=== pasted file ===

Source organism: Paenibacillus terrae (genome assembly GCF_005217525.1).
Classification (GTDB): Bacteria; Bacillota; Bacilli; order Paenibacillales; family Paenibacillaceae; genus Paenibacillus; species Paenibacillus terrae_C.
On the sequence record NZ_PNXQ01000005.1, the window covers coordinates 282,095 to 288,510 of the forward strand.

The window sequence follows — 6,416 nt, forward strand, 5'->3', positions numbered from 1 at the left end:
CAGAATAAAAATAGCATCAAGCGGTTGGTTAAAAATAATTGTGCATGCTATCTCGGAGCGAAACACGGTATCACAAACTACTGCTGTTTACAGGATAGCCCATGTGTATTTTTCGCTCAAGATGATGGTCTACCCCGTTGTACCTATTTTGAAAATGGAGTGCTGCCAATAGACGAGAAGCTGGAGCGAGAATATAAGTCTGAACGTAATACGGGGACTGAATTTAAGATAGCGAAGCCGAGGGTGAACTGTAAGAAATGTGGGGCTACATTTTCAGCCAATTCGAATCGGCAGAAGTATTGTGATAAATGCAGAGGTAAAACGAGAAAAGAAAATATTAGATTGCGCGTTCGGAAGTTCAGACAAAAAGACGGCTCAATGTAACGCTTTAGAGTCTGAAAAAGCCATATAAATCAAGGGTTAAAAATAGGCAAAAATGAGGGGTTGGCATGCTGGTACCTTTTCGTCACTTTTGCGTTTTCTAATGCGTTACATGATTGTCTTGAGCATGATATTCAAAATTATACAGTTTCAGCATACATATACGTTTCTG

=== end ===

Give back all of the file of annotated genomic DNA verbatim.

Source organism: Paenibacillus terrae (genome assembly GCF_005217525.1).
Classification (GTDB): Bacteria; Bacillota; Bacilli; order Paenibacillales; family Paenibacillaceae; genus Paenibacillus; species Paenibacillus terrae_C.
On the sequence record NZ_PNXQ01000005.1, the window covers coordinates 282,095 to 288,510 of the forward strand.

The window sequence follows — 6,416 nt, forward strand, 5'->3', positions numbered from 1 at the left end:
CAGAATAAAAATAGCATCAAGCGGTTGGTTAAAAATAATTGTGCATGCTATCTCGGAGCGAAACACGGTATCACAAACTACTGCTGTTTACAGGATAGCCCATGTGTATTTTTCGCTCAAGATGATGGTCTACCCCGTTGTACCTATTTTGAAAATGGAGTGCTGCCAATAGACGAGAAGCTGGAGCGAGAATATAAGTCTGAACGTAATACGGGGACTGAATTTAAGATAGCGAAGCCGAGGGTGAACTGTAAGAAATGTGGGGCTACATTTTCAGCCAATTCGAATCGGCAGAAGTATTGTGATAAATGCAGAGGTAAAACGAGAAAAGAAAATATTAGATTGCGCGTTCGGAAGTTCAGACAAAAAGACGGCTCAATGTAACGCTTTAGAGTCTGAAAAAGCCATATAAATCAAGGGTTAAAAATAGGCAAAAATGAGGGGTTGGCATGCTGGTACCTTTTCGTCACTTTTGCGTTTTCTAATGCGTTACATGATTGTCTTGAGCATGATATTCAAAATTATACAGTTTCAGCATACATATACGTTTCTG